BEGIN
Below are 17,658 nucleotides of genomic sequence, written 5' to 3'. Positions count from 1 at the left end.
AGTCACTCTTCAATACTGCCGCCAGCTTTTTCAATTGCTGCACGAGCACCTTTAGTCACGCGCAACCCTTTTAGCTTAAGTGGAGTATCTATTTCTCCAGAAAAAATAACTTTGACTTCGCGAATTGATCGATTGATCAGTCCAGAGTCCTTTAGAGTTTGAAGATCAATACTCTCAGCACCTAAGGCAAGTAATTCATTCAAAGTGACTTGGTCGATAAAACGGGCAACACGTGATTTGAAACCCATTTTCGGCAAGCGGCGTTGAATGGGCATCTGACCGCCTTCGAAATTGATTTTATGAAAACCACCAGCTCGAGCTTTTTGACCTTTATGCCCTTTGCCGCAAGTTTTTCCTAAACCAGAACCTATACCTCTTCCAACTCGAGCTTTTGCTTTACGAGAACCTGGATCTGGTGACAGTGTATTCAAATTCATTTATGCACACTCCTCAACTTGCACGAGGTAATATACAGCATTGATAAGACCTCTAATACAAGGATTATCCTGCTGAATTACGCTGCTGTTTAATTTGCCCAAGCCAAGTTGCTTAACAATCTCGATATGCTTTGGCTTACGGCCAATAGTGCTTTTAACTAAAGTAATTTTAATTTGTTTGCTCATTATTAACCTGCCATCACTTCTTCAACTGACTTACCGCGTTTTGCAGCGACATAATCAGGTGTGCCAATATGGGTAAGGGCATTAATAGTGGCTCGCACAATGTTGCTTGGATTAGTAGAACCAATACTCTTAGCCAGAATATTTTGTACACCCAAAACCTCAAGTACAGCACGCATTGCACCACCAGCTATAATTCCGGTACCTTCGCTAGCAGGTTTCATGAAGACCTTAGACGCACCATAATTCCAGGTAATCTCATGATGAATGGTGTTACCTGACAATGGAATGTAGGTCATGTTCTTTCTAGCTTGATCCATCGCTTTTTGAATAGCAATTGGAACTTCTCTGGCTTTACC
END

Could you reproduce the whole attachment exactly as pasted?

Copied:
Below are 17,658 nucleotides of genomic sequence, written 5' to 3'. Positions count from 1 at the left end.
AGTCACTCTTCAATACTGCCGCCAGCTTTTTCAATTGCTGCACGAGCACCTTTAGTCACGCGCAACCCTTTTAGCTTAAGTGGAGTATCTATTTCTCCAGAAAAAATAACTTTGACTTCGCGAATTGATCGATTGATCAGTCCAGAGTCCTTTAGAGTTTGAAGATCAATACTCTCAGCACCTAAGGCAAGTAATTCATTCAAAGTGACTTGGTCGATAAAACGGGCAACACGTGATTTGAAACCCATTTTCGGCAAGCGGCGTTGAATGGGCATCTGACCGCCTTCGAAATTGATTTTATGAAAACCACCAGCTCGAGCTTTTTGACCTTTATGCCCTTTGCCGCAAGTTTTTCCTAAACCAGAACCTATACCTCTTCCAACTCGAGCTTTTGCTTTACGAGAACCTGGATCTGGTGACAGTGTATTCAAATTCATTTATGCACACTCCTCAACTTGCACGAGGTAATATACAGCATTGATAAGACCTCTAATACAAGGATTATCCTGCTGAATTACGCTGCTGTTTAATTTGCCCAAGCCAAGTTGCTTAACAATCTCGATATGCTTTGGCTTACGGCCAATAGTGCTTTTAACTAAAGTAATTTTAATTTGTTTGCTCATTATTAACCTGCCATCACTTCTTCAACTGACTTACCGCGTTTTGCAGCGACATAATCAGGTGTGCCAATATGGGTAAGGGCATTAATAGTGGCTCGCACAATGTTGCTTGGATTAGTAGAACCAATACTCTTAGCCAGAATATTTTGTACACCCAAAACCTCAAGTACAGCACGCATTGCACCACCAGCTATAATTCCGGTACCTTCGCTAGCAGGTTTCATGAAGACCTTAGACGCACCATAATTCCAGGTAATCTCATGATGAATGGTGTTACCTGACAATGGAATGTAGGTCATGTTCTTTCTAGCTTGATCCATCGCTTTTTGAATAGCAATTGGAACTTCTCTGGCTTTACC